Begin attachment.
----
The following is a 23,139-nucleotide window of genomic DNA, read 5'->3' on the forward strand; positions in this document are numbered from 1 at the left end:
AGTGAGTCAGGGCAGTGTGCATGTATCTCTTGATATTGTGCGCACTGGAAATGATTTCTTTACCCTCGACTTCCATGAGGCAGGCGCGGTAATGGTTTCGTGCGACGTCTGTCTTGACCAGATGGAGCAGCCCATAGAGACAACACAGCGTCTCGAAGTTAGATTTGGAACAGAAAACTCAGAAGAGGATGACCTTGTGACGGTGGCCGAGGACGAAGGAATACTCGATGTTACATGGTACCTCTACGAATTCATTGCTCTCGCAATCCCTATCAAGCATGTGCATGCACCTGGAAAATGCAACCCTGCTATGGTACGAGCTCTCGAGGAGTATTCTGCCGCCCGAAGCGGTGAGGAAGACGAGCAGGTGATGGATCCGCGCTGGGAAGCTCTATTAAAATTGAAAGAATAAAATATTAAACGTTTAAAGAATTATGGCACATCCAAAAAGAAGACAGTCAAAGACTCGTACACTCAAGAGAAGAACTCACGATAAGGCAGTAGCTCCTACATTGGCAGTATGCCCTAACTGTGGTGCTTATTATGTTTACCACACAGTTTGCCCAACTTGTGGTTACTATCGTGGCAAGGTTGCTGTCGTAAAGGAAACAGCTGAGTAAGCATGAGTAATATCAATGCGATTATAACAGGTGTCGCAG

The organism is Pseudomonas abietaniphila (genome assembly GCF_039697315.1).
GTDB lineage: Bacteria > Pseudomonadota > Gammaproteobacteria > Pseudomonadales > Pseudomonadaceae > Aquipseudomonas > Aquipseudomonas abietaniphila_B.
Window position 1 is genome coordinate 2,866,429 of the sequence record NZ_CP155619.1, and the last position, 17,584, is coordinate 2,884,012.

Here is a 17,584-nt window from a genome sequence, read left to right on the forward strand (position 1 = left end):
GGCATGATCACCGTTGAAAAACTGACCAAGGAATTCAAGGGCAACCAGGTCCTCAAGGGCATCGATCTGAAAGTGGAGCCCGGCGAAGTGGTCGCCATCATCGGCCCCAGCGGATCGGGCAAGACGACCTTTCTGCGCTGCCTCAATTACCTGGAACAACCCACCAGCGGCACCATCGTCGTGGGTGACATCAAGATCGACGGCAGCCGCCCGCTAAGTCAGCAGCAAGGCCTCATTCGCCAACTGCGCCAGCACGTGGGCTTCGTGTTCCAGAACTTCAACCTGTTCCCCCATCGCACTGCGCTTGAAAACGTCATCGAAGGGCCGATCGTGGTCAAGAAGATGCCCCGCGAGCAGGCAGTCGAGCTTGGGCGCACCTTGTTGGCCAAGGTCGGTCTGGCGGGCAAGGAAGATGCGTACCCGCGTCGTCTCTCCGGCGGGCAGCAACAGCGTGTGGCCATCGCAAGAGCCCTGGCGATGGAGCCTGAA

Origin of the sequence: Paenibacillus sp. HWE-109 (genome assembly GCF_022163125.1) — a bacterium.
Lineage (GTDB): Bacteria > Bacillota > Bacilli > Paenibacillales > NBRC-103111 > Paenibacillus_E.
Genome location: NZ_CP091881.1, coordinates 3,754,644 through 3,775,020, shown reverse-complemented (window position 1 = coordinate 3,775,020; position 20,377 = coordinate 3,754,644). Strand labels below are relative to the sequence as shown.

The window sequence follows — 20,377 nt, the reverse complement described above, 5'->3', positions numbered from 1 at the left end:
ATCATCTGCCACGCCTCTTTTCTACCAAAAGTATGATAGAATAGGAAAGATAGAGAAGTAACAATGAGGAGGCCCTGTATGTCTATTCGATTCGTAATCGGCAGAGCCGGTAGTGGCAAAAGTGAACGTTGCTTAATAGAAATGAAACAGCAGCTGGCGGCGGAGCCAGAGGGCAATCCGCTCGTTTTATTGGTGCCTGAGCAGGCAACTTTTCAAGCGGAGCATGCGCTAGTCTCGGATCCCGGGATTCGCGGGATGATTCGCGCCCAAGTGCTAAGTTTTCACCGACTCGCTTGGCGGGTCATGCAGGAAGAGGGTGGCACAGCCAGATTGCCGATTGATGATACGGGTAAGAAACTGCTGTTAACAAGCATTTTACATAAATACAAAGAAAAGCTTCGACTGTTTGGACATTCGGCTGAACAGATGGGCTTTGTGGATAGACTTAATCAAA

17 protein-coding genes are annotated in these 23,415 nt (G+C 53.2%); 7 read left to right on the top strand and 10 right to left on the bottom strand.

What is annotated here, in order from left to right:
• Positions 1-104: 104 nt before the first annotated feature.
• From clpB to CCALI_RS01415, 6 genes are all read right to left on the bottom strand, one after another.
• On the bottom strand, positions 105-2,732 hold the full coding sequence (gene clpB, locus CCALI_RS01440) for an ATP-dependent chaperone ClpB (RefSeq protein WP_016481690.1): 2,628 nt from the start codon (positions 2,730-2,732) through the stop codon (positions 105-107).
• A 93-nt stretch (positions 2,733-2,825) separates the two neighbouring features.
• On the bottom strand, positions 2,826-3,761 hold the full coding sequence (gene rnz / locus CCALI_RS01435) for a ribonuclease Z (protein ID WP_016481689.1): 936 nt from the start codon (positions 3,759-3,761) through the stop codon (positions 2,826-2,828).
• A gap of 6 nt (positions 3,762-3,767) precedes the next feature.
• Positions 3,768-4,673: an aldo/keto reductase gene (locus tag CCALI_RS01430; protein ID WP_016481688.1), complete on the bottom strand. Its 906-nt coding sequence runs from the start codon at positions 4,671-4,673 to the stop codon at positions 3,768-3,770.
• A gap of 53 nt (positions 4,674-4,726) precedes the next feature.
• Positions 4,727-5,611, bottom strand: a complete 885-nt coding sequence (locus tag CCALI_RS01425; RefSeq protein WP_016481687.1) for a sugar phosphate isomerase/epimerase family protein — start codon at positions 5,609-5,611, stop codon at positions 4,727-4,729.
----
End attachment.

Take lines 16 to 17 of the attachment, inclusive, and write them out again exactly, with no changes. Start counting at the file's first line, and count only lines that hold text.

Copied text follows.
• From clpB to CCALI_RS01415, 6 genes are all read right to left on the bottom strand, one after another.
• On the bottom strand, positions 105-2,732 hold the full coding sequence (gene clpB, locus CCALI_RS01440) for an ATP-dependent chaperone ClpB (RefSeq protein WP_016481690.1): 2,628 nt from the start codon (positions 2,730-2,732) through the stop codon (positions 105-107).